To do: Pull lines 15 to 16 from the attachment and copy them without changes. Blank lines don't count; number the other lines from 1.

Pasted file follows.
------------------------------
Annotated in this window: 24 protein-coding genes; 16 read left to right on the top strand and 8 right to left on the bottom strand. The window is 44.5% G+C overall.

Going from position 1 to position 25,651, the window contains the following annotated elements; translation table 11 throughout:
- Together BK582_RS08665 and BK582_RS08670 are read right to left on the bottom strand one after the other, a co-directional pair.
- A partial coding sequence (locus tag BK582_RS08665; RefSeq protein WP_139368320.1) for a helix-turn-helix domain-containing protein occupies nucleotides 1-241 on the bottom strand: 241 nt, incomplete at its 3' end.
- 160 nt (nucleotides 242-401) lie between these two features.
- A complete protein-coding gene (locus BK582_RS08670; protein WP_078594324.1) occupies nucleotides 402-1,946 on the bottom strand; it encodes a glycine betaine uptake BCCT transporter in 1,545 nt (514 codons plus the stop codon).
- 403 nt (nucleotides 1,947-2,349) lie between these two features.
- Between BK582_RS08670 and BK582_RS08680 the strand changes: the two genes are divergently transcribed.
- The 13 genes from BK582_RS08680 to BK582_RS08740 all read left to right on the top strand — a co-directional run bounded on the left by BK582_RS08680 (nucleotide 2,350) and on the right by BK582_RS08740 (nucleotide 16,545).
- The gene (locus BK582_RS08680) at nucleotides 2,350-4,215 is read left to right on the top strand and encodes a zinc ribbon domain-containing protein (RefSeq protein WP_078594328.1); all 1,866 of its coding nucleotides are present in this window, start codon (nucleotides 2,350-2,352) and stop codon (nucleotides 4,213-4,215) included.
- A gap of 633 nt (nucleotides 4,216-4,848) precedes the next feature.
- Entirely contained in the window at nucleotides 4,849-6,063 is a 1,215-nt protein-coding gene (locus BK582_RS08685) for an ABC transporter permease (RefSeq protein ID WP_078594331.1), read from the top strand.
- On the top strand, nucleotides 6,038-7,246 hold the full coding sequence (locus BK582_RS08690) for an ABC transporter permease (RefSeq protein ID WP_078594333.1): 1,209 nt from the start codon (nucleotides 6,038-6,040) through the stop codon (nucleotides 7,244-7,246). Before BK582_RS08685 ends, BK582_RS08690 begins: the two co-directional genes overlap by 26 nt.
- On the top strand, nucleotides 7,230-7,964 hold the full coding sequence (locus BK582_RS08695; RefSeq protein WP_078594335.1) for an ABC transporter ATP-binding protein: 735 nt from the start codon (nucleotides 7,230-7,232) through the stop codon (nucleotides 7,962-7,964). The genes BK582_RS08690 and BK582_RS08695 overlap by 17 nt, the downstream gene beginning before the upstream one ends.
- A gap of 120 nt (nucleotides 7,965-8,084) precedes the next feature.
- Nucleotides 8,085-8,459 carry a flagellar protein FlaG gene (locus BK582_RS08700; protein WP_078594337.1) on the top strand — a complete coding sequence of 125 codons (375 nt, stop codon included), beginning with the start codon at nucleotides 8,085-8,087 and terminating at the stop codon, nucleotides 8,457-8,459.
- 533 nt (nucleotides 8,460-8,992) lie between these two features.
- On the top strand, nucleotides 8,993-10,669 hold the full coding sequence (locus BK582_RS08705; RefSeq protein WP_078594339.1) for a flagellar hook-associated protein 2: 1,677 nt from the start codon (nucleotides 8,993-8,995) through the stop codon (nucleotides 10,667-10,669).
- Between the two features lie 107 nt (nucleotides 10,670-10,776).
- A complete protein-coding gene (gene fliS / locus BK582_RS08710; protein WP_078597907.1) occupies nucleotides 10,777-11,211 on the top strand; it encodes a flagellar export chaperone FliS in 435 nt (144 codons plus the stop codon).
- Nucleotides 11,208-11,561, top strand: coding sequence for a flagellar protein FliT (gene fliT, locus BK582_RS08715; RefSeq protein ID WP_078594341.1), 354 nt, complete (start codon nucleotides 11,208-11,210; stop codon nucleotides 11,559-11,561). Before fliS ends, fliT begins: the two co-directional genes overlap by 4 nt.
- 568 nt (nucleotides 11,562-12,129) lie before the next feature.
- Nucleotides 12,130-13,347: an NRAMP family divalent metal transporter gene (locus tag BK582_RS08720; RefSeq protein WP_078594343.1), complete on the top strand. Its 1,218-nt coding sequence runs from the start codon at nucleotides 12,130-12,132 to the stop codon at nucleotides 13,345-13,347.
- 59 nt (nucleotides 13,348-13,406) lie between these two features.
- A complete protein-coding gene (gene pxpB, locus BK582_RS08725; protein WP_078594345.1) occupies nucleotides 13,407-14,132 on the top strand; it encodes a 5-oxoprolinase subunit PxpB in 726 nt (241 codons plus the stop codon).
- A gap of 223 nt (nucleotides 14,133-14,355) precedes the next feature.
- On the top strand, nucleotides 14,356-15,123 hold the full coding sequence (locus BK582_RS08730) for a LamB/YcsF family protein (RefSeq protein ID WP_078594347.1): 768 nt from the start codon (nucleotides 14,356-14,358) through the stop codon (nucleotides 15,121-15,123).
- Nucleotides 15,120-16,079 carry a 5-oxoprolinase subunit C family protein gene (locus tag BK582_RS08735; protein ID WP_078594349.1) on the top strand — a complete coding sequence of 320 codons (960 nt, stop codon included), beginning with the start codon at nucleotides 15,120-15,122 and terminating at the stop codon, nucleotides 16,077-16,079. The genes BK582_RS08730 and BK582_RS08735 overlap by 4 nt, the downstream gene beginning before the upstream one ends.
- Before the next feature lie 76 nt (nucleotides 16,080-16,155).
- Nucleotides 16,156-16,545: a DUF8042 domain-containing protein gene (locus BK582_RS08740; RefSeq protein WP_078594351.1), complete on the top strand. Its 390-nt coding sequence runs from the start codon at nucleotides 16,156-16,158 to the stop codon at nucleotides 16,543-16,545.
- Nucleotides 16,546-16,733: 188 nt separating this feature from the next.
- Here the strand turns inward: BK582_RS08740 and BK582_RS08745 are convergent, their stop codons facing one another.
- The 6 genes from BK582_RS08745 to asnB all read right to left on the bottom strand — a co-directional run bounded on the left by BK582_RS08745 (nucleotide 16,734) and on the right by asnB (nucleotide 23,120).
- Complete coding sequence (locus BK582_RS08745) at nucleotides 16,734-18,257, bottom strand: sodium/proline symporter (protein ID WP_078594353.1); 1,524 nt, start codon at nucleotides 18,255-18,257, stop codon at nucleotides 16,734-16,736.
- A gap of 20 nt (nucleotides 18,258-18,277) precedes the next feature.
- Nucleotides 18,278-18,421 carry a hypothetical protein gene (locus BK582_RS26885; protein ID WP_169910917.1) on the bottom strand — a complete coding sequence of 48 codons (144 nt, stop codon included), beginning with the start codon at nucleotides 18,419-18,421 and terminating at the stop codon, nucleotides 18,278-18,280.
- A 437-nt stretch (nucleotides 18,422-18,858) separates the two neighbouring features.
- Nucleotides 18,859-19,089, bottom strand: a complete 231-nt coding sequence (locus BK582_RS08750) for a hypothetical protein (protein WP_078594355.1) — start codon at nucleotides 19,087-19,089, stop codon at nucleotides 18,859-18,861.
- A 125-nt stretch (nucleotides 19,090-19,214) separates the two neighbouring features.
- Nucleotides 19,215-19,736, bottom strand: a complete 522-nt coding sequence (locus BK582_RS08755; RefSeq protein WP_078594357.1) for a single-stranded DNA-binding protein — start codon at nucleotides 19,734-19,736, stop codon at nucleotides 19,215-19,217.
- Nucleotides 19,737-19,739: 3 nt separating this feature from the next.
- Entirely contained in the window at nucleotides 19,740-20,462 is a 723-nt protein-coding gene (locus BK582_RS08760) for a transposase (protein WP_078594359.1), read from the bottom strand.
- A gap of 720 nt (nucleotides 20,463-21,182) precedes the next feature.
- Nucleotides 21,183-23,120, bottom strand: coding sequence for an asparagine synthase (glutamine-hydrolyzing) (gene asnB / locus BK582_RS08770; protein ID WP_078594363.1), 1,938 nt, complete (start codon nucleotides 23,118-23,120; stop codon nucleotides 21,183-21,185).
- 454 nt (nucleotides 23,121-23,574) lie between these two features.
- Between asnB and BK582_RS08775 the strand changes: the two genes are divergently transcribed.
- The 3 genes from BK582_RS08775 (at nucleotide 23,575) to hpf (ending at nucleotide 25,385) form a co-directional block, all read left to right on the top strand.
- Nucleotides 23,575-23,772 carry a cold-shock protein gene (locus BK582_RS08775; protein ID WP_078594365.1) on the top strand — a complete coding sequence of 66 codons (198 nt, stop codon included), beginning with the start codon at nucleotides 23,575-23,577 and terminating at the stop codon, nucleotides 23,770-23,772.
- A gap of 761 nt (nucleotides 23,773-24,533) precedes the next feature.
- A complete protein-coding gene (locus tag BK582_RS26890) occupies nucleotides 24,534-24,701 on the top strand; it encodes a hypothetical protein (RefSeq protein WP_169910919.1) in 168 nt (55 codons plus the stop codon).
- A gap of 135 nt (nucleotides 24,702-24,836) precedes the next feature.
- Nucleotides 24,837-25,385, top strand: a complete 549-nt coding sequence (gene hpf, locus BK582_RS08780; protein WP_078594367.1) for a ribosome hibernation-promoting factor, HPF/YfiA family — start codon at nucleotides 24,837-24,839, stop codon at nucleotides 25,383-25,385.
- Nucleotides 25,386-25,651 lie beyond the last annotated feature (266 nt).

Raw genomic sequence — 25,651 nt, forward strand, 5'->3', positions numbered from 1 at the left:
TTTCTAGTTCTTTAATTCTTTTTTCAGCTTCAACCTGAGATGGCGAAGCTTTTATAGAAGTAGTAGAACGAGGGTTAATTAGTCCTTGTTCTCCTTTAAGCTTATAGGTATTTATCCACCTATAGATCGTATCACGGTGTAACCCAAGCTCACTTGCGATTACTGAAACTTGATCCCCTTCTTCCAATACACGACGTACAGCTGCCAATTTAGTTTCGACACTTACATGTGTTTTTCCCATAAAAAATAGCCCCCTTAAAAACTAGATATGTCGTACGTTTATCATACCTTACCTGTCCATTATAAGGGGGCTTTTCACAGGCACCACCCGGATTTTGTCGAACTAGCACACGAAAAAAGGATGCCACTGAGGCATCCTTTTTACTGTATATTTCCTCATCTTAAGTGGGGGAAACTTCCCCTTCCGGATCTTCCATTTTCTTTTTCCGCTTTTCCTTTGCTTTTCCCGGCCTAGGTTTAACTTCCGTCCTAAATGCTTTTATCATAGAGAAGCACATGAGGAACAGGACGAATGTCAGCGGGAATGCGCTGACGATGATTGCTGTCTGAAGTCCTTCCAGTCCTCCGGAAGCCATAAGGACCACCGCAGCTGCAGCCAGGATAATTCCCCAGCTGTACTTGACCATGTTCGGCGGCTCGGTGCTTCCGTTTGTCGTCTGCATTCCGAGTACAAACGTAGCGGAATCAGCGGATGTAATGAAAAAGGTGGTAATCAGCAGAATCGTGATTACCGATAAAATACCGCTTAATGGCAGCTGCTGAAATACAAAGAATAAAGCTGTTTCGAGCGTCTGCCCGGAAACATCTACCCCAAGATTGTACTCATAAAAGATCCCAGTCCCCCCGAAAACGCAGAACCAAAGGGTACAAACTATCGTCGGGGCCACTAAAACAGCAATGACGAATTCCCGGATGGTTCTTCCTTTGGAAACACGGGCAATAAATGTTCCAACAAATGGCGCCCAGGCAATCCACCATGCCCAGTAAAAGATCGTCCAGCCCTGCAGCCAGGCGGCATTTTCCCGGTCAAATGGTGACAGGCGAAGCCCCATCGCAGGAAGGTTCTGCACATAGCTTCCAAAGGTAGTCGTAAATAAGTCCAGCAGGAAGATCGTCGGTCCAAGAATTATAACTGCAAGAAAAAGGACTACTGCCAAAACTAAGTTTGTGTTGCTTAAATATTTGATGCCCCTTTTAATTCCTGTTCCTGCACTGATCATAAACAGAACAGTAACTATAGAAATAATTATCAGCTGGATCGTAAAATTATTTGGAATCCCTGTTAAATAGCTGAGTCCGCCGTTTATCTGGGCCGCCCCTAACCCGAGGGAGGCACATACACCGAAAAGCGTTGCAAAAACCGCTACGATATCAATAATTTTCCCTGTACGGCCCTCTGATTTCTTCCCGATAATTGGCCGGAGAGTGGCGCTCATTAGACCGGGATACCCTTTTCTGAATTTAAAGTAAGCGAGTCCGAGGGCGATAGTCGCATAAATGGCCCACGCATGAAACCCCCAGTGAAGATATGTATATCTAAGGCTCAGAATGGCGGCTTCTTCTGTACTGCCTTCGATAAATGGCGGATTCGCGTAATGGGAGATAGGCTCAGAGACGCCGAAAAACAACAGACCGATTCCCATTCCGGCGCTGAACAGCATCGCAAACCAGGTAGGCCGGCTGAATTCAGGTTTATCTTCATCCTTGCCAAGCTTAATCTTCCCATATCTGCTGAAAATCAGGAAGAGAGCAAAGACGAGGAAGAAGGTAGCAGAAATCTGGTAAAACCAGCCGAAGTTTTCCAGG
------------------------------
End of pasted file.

- A gap of 120 nt (nucleotides 7,965-8,084) precedes the next feature.
- Nucleotides 8,085-8,459 carry a flagellar protein FlaG gene (locus BK582_RS08700; protein WP_078594337.1) on the top strand — a complete coding sequence of 125 codons (375 nt, stop codon included), beginning with the start codon at nucleotides 8,085-8,087 and terminating at the stop codon, nucleotides 8,457-8,459.